Lessons on Decisiveness and More from An Wang

An Wang, Lessons

It is necessary to gather facts, and to analyze those facts when considering a course of action, but the world is shaped only by actions, and to take action requires confidence.

I don’t remember fretting about whether or not I would succeed. I would tackle an idea inspired by its immense potential.

To have become obsessed with the patent would in effect carried with it the suggestion that my most worthwhile ideas were in the past, and I did not feel that this was the case at all.

I still believe that the simplest solution to any engineering problem is the best solution. The fewer the components, the fewer the opportunities for something to go wrong.

They continued until they had written a manual for a machine that any secretary could learn to use in about half an hour, but which still had all the features they most wanted in a word processor.

We had entered the office because we could make the lowest paid, least powerful, and most numerous workers–the secretaries and office assistants–more productive.

At no point during this process was I looking far into the future. I was instead looking at what technology might deliver to people three to five years down the road, and what that would require the company to be like in order to continue to grow and prosper. I have never thought that I had the wisdom to look further than five years into the future of the computer industry. Long-term planning at a company should be shaped by corporate philosophy–in our case, a twofold commitment to increasing productivity and making people’s jobs easier.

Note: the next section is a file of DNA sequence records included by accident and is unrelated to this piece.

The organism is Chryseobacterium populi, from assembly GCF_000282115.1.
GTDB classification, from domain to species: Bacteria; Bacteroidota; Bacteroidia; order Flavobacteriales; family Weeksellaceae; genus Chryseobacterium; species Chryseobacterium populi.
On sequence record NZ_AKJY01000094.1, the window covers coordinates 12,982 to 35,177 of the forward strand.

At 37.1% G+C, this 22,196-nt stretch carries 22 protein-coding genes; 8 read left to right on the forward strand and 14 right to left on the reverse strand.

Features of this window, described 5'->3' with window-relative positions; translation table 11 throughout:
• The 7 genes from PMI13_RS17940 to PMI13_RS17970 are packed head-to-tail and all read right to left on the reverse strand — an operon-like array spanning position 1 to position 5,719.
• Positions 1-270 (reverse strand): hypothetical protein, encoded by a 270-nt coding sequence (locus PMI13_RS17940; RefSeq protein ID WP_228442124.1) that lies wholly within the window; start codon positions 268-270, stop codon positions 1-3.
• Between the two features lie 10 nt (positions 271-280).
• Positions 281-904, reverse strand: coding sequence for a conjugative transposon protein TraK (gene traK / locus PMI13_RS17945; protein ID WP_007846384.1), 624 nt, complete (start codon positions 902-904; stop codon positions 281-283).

[..] I have tried to educate my children as to my style of management, which is to lead by example rather than to dictate, and to leave room for individual initiative rather than to spell out every step of how a job is to be accomplished.

My feeling is that you don’t need special training to learn how to run a business. What you do need is the ability to observe, to test your theories in practice, and to learn from your mistakes.

Mistakes are only harmful if you don’t learn from them, or if too much depends on the outcome of a single project.

What we had was a situation where we in high technology benefited from the advantages of Boston without supporting the institutions, and I thought that this was wrong.

When we enter society at birth, we receive an inheritance from the people who lived before us. It is our responsibility to augment that inheritance for those who succeed us.



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